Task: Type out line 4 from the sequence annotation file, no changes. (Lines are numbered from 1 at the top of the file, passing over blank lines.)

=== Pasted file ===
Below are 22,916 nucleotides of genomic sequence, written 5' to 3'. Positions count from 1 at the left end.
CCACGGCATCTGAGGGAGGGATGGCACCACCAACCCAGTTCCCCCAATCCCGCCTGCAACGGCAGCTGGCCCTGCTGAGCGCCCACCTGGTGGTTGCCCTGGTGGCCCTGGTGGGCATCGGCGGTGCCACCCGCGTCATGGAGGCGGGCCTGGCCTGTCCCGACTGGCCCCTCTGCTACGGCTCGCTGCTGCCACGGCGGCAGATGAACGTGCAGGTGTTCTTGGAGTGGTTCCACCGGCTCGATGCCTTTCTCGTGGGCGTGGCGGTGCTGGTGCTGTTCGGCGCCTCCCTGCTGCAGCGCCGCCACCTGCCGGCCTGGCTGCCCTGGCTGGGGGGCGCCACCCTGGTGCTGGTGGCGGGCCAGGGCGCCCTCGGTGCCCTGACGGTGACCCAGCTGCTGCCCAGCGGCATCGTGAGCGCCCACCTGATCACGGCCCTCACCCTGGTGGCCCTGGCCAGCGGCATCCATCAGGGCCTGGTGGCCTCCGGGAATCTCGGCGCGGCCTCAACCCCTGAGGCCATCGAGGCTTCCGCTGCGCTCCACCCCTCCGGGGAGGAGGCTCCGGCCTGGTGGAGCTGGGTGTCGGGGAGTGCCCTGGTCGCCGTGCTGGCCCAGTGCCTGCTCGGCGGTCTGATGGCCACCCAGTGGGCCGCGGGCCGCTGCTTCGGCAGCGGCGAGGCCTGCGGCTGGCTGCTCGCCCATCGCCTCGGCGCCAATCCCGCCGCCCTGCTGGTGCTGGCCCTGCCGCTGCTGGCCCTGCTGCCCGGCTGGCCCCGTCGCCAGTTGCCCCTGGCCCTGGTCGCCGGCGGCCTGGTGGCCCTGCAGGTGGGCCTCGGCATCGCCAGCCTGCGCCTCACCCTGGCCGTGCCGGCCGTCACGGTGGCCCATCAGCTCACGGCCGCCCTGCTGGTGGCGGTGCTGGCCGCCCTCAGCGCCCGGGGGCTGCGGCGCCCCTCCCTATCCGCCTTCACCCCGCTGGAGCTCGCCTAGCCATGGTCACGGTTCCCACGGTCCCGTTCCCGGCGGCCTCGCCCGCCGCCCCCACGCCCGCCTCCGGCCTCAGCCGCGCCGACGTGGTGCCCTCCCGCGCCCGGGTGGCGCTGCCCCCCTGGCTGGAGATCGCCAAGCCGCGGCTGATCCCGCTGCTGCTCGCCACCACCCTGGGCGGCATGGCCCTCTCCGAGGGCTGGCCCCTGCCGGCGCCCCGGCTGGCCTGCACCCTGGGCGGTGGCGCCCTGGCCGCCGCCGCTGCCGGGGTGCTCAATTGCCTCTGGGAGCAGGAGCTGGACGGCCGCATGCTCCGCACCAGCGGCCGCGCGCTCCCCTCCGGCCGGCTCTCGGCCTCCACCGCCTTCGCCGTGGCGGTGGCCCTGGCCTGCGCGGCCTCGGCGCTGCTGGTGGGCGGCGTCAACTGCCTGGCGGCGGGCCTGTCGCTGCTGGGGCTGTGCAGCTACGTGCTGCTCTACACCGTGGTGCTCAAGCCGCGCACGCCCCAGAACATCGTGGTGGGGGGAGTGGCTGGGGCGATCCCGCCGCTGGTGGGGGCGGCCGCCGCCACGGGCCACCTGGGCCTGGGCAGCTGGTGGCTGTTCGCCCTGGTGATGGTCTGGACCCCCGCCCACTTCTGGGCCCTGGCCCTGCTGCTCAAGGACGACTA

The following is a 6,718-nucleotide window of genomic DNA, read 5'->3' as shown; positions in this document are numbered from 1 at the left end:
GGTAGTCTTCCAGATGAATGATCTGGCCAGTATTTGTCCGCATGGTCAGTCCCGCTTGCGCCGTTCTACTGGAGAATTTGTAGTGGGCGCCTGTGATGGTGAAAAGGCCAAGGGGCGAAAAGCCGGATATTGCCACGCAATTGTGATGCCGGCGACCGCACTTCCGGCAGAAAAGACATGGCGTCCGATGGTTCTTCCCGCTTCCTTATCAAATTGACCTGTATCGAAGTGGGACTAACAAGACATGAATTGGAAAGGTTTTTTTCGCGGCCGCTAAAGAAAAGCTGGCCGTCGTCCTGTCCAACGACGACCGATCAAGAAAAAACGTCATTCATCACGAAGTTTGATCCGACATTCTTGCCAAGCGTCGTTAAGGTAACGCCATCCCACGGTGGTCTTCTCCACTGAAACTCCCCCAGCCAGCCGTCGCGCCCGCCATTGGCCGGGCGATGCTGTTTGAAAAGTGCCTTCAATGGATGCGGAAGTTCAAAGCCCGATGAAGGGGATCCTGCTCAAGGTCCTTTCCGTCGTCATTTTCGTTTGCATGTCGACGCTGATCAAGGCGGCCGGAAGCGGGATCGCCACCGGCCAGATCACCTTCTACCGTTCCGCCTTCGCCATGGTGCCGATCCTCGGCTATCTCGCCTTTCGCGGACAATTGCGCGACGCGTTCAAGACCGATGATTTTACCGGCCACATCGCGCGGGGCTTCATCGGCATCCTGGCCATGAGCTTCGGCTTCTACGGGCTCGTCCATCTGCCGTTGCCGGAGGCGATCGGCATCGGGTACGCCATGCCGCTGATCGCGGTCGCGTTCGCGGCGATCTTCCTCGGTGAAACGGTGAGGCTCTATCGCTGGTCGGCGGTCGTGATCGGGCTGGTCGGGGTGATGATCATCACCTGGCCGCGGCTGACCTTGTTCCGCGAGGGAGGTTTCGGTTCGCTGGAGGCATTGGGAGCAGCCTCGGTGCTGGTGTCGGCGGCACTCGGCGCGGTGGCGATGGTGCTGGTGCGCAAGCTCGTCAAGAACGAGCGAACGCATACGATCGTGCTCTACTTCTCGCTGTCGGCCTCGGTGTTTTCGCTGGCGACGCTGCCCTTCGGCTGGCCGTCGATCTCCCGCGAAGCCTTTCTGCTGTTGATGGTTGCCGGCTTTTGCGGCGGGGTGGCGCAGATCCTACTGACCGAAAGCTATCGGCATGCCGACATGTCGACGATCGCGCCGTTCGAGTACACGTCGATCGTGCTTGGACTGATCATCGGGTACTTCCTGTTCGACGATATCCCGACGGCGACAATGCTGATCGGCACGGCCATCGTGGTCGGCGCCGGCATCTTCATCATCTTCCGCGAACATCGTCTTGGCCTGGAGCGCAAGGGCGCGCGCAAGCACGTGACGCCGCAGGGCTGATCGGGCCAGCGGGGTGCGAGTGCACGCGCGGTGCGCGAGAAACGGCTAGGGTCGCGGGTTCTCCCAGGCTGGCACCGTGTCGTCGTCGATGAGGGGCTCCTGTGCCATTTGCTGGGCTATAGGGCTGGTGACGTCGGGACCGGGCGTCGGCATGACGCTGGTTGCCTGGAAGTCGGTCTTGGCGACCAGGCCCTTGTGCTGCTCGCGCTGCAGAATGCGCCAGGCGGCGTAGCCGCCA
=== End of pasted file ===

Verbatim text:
GGTAGTCTTCCAGATGAATGATCTGGCCAGTATTTGTCCGCATGGTCAGTCCCGCTTGCGCCGTTCTACTGGAGAATTTGTAGTGGGCGCCTGTGATGGTGAAAAGGCCAAGGGGCGAAAAGCCGGATATTGCCACGCAATTGTGATGCCGGCGACCGCACTTCCGGCAGAAAAGACATGGCGTCCGATGGTTCTTCCCGCTTCCTTATCAAATTGACCTGTATCGAAGTGGGACTAACAAGACATGAATTGGAAAGGTTTTTTTCGCGGCCGCTAAAGAAAAGCTGGCCGTCGTCCTGTCCAACGACGACCGATCAAGAAAAAACGTCATTCATCACGAAGTTTGATCCGACATTCTTGCCAAGCGTCGTTAAGGTAACGCCATCCCACGGTGGTCTTCTCCACTGAAACTCCCCCAGCCAGCCGTCGCGCCCGCCATTGGCCGGGCGATGCTGTTTGAAAAGTGCCTTCAATGGATGCGGAAGTTCAAAGCCCGATGAAGGGGATCCTGCTCAAGGTCCTTTCCGTCGTCATTTTCGTTTGCATGTCGACGCTGATCAAGGCGGCCGGAAGCGGGATCGCCACCGGCCAGATCACCTTCTACCGTTCCGCCTTCGCCATGGTGCCGATCCTCGGCTATCTCGCCTTTCGCGGACAATTGCGCGACGCGTTCAAGACCGATGATTTTACCGGCCACATCGCGCGGGGCTTCATCGGCATCCTGGCCATGAGCTTCGGCTTCTACGGGCTCGTCCATCTGCCGTTGCCGGAGGCGATCGGCATCGGGTACGCCATGCCGCTGATCGCGGTCGCGTTCGCGGCGATCTTCCTCGGTGAAACGGTGAGGCTCTATCGCTGGTCGGCGGTCGTGATCGGGCTGGTCGGGGTGATGATCATCACCTGGCCGCGGCTGACCTTGTTCCGCGAGGGAGGTTTCGGTTCGCTGGAGGCATTGGGAGCAGCCTCGGTGCTGGTGTCGGCGGCACTCGGCGCGGTGGCGATGGTGCTGGTGCGCAAGCTCGTCAAGAACGAGCGAACGCATACGATCGTGCTCTACTTCTCGCTGTCGGCCTCGGTGTTTTCGCTGGCGACGCTGCCCTTCGGCTGGCCGTCGATCTCCCGCGAAGCCTTTCTGCTGTTGATGGTTGCCGGCTTTTGCGGCGGGGTGGCGCAGATCCTACTGACCGAAAGCTATCGGCATGCCGACATGTCGACGATCGCGCCGTTCGAGTACACGTCGATCGTGCTTGGACTGATCATCGGGTACTTCCTGTTCGACGATATCCCGACGGCGACAATGCTGATCGGCACGGCCATCGTGGTCGGCGCCGGCATCTTCATCATCTTCCGCGAACATCGTCTTGGCCTGGAGCGCAAGGGCGCGCGCAAGCACGTGACGCCGCAGGGCTGATCGGGCCAGCGGGGTGCGAGTGCACGCGCGGTGCGCGAGAAACGGCTAGGGTCGCGGGTTCTCCCAGGCTGGCACCGTGTCGTCGTCGATGAGGGGCTCCTGTGCCATTTGCTGGGCTATAGGGCTGGTGACGTCGGGACCGGGCGTCGGCATGACGCTGGTTGCCTGGAAGTCGGTCTTGGCGACCAGGCCCTTGTGCTGCTCGCGCTGCAGAATGCGCCAGGCGGCGTAGCCGCCA